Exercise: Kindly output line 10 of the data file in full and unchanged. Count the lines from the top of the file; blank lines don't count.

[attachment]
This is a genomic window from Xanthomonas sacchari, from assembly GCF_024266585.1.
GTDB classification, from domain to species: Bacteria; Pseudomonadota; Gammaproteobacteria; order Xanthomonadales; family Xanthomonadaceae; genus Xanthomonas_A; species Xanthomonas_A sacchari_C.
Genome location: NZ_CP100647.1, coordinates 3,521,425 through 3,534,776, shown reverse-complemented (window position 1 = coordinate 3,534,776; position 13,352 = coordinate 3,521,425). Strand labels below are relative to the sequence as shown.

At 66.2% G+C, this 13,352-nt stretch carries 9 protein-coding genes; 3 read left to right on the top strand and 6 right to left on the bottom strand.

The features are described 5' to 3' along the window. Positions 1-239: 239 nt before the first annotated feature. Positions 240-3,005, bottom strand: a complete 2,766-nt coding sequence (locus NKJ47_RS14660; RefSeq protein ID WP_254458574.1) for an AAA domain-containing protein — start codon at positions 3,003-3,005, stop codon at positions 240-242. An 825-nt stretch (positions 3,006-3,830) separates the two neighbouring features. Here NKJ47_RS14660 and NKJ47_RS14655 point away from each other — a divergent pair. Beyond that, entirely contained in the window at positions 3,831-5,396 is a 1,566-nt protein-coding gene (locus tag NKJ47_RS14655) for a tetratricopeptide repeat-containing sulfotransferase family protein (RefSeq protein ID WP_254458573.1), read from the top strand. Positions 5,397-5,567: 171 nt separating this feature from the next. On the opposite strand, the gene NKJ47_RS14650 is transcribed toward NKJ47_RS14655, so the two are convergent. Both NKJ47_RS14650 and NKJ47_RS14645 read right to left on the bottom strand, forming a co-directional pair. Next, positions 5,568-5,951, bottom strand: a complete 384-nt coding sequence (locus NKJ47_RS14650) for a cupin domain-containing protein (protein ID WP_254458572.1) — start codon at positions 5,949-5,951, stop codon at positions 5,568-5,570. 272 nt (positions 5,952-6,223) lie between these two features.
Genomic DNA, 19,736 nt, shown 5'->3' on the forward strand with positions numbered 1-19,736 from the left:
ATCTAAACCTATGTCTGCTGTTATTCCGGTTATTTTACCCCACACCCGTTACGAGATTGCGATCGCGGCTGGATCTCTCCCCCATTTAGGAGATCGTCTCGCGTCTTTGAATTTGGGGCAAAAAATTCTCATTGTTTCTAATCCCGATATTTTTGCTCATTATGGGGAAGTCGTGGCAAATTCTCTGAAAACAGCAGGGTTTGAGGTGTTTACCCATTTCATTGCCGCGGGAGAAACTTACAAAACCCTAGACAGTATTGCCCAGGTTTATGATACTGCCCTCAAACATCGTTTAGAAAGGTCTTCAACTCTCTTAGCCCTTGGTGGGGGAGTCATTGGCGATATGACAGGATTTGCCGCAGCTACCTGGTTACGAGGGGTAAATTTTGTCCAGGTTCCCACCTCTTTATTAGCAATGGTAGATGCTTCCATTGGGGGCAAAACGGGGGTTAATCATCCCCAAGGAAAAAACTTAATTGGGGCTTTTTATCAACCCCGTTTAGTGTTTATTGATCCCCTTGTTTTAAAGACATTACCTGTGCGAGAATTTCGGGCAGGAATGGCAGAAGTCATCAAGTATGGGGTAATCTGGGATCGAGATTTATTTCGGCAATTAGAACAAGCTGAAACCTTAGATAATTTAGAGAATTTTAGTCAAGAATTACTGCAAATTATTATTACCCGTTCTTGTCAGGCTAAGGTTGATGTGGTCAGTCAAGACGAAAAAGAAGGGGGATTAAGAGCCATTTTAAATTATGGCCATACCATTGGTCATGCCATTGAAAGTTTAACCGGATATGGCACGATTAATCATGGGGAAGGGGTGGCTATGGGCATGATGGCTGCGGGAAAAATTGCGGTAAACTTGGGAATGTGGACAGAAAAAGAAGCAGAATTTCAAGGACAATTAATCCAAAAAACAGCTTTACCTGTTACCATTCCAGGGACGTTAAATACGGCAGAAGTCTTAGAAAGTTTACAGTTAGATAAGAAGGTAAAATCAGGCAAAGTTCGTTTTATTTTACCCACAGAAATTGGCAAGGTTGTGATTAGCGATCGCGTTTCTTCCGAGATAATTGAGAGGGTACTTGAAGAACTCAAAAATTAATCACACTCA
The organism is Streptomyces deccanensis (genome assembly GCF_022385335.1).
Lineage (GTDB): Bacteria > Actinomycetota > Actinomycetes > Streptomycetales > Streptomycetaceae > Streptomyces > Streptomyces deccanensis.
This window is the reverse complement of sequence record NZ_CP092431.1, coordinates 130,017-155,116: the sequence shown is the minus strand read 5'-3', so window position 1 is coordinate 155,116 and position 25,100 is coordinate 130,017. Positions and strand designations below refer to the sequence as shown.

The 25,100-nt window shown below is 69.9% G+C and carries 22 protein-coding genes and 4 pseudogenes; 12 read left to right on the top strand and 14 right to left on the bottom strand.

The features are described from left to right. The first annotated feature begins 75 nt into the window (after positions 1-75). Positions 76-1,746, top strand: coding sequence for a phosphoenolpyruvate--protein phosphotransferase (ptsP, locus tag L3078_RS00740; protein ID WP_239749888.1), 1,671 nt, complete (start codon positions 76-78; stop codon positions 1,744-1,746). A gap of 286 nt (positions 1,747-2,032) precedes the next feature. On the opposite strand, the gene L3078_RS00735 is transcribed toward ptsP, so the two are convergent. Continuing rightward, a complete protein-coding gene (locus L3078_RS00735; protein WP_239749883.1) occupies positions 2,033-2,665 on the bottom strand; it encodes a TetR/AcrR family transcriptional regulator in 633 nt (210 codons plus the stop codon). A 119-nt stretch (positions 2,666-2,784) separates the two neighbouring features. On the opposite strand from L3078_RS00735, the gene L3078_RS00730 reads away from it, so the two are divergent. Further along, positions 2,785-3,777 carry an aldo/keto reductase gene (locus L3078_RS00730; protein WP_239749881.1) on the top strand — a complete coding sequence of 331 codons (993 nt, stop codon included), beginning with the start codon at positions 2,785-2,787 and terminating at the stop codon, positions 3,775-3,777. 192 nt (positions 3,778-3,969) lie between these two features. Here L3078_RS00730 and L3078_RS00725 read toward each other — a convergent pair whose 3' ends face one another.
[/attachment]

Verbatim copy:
This window is the reverse complement of sequence record NZ_CP092431.1, coordinates 130,017-155,116: the sequence shown is the minus strand read 5'-3', so window position 1 is coordinate 155,116 and position 25,100 is coordinate 130,017. Positions and strand designations below refer to the sequence as shown.